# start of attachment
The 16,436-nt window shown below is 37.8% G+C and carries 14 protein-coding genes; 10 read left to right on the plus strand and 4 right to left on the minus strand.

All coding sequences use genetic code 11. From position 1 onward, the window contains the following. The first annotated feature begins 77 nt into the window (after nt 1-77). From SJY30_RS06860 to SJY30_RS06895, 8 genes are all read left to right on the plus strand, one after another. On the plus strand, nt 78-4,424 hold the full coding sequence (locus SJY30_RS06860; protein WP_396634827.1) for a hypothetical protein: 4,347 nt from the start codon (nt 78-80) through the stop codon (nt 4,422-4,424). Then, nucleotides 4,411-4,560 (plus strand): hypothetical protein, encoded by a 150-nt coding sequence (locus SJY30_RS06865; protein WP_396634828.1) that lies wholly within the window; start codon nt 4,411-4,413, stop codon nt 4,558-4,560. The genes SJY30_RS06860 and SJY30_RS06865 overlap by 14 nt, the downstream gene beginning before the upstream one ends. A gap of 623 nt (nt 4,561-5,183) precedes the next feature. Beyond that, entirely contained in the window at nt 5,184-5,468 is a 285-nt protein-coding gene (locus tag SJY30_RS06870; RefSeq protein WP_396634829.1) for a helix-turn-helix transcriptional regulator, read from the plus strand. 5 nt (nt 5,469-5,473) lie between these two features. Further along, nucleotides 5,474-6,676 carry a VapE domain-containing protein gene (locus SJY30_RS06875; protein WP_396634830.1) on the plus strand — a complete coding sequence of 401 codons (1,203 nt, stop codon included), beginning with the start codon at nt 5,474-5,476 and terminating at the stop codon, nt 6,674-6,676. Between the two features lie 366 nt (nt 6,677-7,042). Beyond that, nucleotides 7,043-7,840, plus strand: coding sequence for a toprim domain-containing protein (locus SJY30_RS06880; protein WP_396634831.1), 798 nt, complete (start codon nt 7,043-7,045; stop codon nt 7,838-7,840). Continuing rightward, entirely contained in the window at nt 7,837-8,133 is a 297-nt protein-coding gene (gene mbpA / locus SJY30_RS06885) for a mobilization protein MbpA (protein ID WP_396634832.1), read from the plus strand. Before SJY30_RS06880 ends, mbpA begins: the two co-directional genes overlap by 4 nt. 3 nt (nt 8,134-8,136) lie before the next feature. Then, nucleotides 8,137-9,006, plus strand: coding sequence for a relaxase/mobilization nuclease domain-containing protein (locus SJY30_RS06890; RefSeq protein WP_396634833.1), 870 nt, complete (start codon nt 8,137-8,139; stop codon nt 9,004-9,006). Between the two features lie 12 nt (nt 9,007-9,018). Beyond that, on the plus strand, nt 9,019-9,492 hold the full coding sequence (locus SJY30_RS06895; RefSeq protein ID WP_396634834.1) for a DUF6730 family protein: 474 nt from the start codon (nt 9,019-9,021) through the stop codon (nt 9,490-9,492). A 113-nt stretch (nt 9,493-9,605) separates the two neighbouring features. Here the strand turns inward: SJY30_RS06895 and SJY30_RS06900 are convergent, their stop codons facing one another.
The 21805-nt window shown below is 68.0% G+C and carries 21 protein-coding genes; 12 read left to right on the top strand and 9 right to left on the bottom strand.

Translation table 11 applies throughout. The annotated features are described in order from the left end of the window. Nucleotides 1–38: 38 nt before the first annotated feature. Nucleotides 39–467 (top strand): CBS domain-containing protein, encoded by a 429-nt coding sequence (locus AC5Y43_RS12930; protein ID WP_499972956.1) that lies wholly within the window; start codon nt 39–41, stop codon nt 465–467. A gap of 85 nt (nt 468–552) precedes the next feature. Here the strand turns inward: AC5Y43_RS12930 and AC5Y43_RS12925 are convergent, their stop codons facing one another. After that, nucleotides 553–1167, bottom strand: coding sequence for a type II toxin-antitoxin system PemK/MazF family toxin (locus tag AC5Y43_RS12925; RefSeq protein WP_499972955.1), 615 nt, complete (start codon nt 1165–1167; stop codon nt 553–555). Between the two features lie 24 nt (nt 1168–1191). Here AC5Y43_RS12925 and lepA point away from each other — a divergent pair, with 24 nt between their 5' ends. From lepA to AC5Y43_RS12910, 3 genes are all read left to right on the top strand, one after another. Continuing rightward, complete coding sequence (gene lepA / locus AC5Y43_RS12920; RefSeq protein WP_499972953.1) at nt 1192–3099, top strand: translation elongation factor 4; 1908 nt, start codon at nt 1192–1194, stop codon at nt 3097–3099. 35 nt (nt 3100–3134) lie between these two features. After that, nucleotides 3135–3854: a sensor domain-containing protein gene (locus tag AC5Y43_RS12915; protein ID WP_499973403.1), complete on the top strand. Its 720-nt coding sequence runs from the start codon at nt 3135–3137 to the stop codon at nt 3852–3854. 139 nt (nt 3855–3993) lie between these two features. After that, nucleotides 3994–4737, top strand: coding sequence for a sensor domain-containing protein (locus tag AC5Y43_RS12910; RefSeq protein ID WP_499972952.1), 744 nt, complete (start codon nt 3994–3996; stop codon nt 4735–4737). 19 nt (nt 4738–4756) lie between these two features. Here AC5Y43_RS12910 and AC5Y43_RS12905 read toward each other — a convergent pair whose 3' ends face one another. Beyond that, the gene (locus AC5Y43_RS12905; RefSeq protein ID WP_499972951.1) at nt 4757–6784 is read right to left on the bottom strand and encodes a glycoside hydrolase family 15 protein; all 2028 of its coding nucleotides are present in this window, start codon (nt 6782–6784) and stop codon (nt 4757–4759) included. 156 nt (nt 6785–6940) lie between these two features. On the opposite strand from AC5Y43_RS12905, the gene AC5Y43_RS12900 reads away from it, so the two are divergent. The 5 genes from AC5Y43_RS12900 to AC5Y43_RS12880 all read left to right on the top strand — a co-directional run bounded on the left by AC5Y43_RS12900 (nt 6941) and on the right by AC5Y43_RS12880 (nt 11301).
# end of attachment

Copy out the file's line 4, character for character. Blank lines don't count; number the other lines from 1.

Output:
Translation table 11 applies throughout. The annotated features are described in order from the left end of the window. Nucleotides 1–38: 38 nt before the first annotated feature. Nucleotides 39–467 (top strand): CBS domain-containing protein, encoded by a 429-nt coding sequence (locus AC5Y43_RS12930; protein ID WP_499972956.1) that lies wholly within the window; start codon nt 39–41, stop codon nt 465–467. A gap of 85 nt (nt 468–552) precedes the next feature. Here the strand turns inward: AC5Y43_RS12930 and AC5Y43_RS12925 are convergent, their stop codons facing one another. After that, nucleotides 553–1167, bottom strand: coding sequence for a type II toxin-antitoxin system PemK/MazF family toxin (locus tag AC5Y43_RS12925; RefSeq protein WP_499972955.1), 615 nt, complete (start codon nt 1165–1167; stop codon nt 553–555). Between the two features lie 24 nt (nt 1168–1191). Here AC5Y43_RS12925 and lepA point away from each other — a divergent pair, with 24 nt between their 5' ends. From lepA to AC5Y43_RS12910, 3 genes are all read left to right on the top strand, one after another. Continuing rightward, complete coding sequence (gene lepA / locus AC5Y43_RS12920; RefSeq protein WP_499972953.1) at nt 1192–3099, top strand: translation elongation factor 4; 1908 nt, start codon at nt 1192–1194, stop codon at nt 3097–3099. 35 nt (nt 3100–3134) lie between these two features. After that, nucleotides 3135–3854: a sensor domain-containing protein gene (locus tag AC5Y43_RS12915; protein ID WP_499973403.1), complete on the top strand. Its 720-nt coding sequence runs from the start codon at nt 3135–3137 to the stop codon at nt 3852–3854. 139 nt (nt 3855–3993) lie between these two features. After that, nucleotides 3994–4737, top strand: coding sequence for a sensor domain-containing protein (locus tag AC5Y43_RS12910; RefSeq protein ID WP_499972952.1), 744 nt, complete (start codon nt 3994–3996; stop codon nt 4735–4737). 19 nt (nt 4738–4756) lie between these two features. Here AC5Y43_RS12910 and AC5Y43_RS12905 read toward each other — a convergent pair whose 3' ends face one another. Beyond that, the gene (locus AC5Y43_RS12905; RefSeq protein ID WP_499972951.1) at nt 4757–6784 is read right to left on the bottom strand and encodes a glycoside hydrolase family 15 protein; all 2028 of its coding nucleotides are present in this window, start codon (nt 6782–6784) and stop codon (nt 4757–4759) included. 156 nt (nt 6785–6940) lie between these two features. On the opposite strand from AC5Y43_RS12905, the gene AC5Y43_RS12900 reads away from it, so the two are divergent. The 5 genes from AC5Y43_RS12900 to AC5Y43_RS12880 all read left to right on the top strand — a co-directional run bounded on the left by AC5Y43_RS12900 (nt 6941) and on the right by AC5Y43_RS12880 (nt 11301).